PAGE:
Stalemate, the War in 1952–1953
Australian medical services
A Royal Australian Army Medical Corps corporal and four stretcher bearers were with each Australian infantry company in Korea...
They operated from a casualty collecting point near the company headquarters. Their task was to provide first aid, then carry the wounded man to the Regimental Aid Post (RAP). The RAP held the Regimental Medical Officer, a sergeant, an orderly and four more stretcher bearers. The RAP was close behind the front line and preferably on a road. Up the road from the rear came the jeeps of a Field Ambulance. The field ambulance vehicles transported wounded to a Casualty Clearing Station (CCS) ten kilometers behind the front.
This was the ideal procedure, but in war the weather, the terrain and the enemy conspire against the ideal. In the Korean winter the roads were blocked with snow, and mountain tracks, even in good weather, could be impassible for an ambulance. The alternative, carrying a wounded man on a stretcher over mountains for long distances was so tiring it sometimes required eight bearers. Evacuation might have to be done under enemy fire — at Kapyong the Australian RAP was fired on by infiltrating Chinese troops while the wounded were being moved to the rear.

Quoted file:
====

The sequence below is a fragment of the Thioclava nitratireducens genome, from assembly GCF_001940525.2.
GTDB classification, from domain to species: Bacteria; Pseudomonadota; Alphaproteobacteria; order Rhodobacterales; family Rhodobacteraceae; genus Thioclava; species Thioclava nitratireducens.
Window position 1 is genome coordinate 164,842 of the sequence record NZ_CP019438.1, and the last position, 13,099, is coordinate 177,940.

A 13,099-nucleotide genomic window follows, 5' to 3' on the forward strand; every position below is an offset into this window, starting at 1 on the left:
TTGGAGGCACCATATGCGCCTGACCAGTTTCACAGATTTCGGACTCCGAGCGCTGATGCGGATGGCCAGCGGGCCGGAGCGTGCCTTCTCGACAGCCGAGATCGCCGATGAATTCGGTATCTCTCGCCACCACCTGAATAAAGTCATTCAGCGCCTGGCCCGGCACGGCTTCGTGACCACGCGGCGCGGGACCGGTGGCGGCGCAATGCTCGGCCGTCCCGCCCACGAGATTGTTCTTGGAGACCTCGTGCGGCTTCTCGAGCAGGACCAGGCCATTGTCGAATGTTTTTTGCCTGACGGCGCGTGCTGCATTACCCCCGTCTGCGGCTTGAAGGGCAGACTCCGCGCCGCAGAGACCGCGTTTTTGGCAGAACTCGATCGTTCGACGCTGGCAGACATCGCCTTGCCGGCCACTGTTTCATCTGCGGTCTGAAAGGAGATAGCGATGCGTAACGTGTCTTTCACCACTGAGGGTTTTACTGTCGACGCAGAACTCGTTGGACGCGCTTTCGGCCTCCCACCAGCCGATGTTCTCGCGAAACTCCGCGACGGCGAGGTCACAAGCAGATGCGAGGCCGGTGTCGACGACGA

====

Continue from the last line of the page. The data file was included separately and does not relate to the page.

In the first few months of the war before the Australian casualty evacuation system was established, Australian casualties were delivered to an American Mobile Army Surgical Hospital (MASH). One unfortunate effect of sending Australian wounded through the American system was that relatives in Australia might not be notified for weeks. Once the Australian evacuation system was established in January 1951 those wounded not expected to recover in three weeks were taken from the CCS to Japan by RAAF aircraft. They then went by hospital train to the British Commonwealth Occupation Force (BCOF) Hospital in Kure. The hospital was staffed by Australian, British and Canadian personnel. Some patients were then returned to Australia by air.
The last two years of the war was a period of trench warfare. There was less fighting and the number of battle casualties was sometimes exceeded by injuries caused by road accidents, frostbite, trench foot, and even snow blindness.
Medical services had improved since WWII. Evacuation to a MASH directly from the front line by helicopter was sometimes possible. This together with the advent of new antibiotics and the increased use of plasma meant the proportion of seriously wounded Australians who survived the Korean War was greater than in any previous war.